School neighborhood walkability and parent perceptions of traffic barriers and safety or neighborhood friendliness were not associated with pedometer-based physical activity. We did find, however, a negative relationship between the count of different neighborhood destinations that parents perceive to be within a 10-minute walk of home and achieving the pedometer-based cut-points. Some destinations captured in this study might be considered less important for encouraging children to be more physically active (e.g., libraries and news agencies). The presence of more local destinations might also result in the neighborhood being less supportive of physical activity among children of this age because of more destination-related motor vehicle traffic, limited area for play spaces and the presence of more strangers visiting local neighborhoods. An alternative explanation is that fewer steps are needed to travel to destinations that are closer to home. Nevertheless, Frank et al. , for example, found objectively-assessed mix of land uses to be positively associated with walking among adolescents but not children aged 5-11 years. Furthermore, others have noted negative associations between environmental characteristics usually supportive of physical activity among adults (i.e., street connectivity) and walking in children . The lack of association between the perceived neighborhood environment and pedometer-based physical activity is not surprising as evidence of this relationship among pre-adolescent children is mixed .
Children whose friend's house was within a 10-minute walk were more likely to achieve pedometer-based cut-points. Children with friends residing nearby might visit more frequently using active modes, may be involved in active play, and may have company to walk to and from school. Together this may result in more walking and physical activity. There is evidence for associations between friend support and physical activity among children . In support, we also found a positive association between a child's pedometer-based physical activity and the physical activity level of their peers (within the same grade level at their school) - with the association slightly stronger for boys than girls. Peer physical activity levels might encourage physical activity behaviors among youth . Our finding could reflect peer modeling or support, or unmeasured influences of the school (i.e., quantity and quality of physical education or school sports) or the neighborhood environment on physical activity. In addition, boys were less likely to achieve the pedometer-based cut-point if they resided further than a 10-minute walk of their nearest relative's home, whereas girls were more likely to achieve the cut-point. Speculatively, girls might be more willing to walk further than boys to visit relatives resulting in higher recorded pedometer-based physical activity. More research is needed to disentangle these associations.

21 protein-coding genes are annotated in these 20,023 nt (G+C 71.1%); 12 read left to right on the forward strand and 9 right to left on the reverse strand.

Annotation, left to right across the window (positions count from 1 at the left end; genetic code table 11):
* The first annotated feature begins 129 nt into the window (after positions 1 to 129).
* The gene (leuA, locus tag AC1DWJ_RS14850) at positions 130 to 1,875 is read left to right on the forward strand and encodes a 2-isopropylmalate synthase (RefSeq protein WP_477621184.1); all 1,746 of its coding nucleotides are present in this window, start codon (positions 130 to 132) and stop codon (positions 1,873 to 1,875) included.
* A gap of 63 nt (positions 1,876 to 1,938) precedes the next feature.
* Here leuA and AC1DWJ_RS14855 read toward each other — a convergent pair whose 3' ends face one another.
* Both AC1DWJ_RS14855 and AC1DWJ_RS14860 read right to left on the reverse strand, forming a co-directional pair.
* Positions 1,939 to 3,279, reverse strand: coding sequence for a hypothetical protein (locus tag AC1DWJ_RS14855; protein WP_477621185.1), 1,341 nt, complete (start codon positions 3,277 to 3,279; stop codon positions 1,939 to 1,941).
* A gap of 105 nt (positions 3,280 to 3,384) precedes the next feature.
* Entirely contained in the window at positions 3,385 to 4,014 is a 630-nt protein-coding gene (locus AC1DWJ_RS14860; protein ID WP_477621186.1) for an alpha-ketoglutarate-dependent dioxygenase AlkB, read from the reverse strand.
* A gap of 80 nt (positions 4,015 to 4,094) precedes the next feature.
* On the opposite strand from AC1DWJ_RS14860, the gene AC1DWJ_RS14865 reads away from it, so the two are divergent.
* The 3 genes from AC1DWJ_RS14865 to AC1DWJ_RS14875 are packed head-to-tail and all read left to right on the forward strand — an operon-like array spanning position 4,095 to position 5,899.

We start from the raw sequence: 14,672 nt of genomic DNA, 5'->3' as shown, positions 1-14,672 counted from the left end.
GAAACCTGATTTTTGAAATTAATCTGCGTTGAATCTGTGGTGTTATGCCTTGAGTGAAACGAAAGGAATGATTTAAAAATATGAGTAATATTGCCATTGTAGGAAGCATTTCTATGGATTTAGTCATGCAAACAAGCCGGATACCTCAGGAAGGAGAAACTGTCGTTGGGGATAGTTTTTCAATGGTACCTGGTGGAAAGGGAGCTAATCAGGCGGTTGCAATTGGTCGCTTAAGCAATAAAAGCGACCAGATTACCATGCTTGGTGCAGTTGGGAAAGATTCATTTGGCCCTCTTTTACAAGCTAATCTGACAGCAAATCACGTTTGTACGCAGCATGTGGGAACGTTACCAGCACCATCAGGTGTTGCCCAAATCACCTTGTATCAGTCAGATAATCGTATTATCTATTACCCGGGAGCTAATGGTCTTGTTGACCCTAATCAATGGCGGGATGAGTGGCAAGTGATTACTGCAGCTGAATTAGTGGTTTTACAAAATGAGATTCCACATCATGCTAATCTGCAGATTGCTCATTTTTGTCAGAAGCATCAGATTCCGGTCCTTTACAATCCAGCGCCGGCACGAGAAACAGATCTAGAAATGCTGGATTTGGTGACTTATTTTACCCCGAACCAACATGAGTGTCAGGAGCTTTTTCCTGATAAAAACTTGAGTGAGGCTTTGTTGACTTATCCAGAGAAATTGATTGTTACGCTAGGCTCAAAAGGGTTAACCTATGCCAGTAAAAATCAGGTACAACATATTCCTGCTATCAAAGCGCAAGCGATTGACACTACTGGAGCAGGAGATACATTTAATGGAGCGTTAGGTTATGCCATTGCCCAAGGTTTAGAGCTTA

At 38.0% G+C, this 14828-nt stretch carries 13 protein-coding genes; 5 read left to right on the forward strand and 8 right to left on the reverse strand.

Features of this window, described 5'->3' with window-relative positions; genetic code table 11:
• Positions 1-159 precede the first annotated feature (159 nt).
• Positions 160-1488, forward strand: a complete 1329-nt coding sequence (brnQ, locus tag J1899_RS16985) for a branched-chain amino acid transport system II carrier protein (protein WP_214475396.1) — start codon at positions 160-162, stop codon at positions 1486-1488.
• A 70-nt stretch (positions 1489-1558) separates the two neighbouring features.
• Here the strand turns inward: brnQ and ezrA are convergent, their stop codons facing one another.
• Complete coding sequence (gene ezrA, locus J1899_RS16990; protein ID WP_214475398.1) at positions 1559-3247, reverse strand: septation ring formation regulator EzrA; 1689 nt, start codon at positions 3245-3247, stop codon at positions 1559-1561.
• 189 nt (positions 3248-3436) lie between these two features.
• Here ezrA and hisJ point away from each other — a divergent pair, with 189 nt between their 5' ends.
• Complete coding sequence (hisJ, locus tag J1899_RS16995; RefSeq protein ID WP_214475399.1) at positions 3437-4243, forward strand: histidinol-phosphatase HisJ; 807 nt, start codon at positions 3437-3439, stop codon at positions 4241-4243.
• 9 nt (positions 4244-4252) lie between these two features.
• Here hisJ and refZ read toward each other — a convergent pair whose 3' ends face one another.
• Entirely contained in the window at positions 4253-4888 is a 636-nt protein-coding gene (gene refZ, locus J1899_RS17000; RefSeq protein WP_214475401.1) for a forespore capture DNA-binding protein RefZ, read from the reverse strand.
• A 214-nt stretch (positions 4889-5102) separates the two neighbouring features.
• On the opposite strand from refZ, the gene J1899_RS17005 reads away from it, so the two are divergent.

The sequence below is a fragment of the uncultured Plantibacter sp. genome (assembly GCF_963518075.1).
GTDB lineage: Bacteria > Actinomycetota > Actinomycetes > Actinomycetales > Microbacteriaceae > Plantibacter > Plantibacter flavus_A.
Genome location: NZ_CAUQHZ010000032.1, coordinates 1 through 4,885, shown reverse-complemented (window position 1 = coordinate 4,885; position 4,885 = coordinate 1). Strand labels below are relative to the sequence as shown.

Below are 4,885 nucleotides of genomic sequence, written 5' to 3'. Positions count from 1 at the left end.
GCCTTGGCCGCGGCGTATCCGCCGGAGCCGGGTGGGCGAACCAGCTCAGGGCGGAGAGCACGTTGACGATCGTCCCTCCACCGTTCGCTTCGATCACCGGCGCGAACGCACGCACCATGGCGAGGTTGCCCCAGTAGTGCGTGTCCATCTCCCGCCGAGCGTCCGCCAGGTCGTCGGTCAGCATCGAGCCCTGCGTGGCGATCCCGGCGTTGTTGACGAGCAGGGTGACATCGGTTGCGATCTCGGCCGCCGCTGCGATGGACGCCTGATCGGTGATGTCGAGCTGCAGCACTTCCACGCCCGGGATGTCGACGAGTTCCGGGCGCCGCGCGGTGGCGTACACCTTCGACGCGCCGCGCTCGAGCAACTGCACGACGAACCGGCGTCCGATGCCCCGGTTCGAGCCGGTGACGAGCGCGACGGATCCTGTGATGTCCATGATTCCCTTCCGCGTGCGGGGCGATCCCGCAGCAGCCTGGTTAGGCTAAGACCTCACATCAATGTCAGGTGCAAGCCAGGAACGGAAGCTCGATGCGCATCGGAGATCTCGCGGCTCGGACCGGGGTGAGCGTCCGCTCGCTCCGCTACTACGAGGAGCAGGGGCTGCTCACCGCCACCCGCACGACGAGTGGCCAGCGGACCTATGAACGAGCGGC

Several limitations should be considered when interpreting the findings of this study. Differences between the analytical sample and the excluded participants were observed. In particular the analytical sample was more physically active, thus the results presented might underestimate the magnitude of the associations between the correlates and pedometer-based physical activity. Moreover, the moderate reliability of some variables may have attenuated the estimated associations between these correlates and the outcome. The generalizability of these results are limited to school-aged children in grades 5-7 attending elementary schools in high and low walkable neighborhoods determined based on pedestrian connectivity and traffic exposure. Other objectively-assessed environmental characteristics not measured here could be important for determining pedometer steps among children, although more research is needed to identify these characteristics. We examined the correlates of one set of recently suggested pedometer-based physical activity cut-points , thus the associations found here may not generalize to other existing pedometer-based cut-points for children and adolescents. Children and adolescents achieving the pedometer-based cut-points used in this study may be less likely to be classified as overweight and obese compared with those not achieving these cut-points  however, we did not examine the association between steps and weight status or any other health outcome. Future research should investigate the extent to which achievement of the various established pedometer-based physical activity cut-points result in positive health outcomes including, but not limited to, improved weight status among children and adolescents. Finally, associations found from this cross-sectional study cannot be considered causal.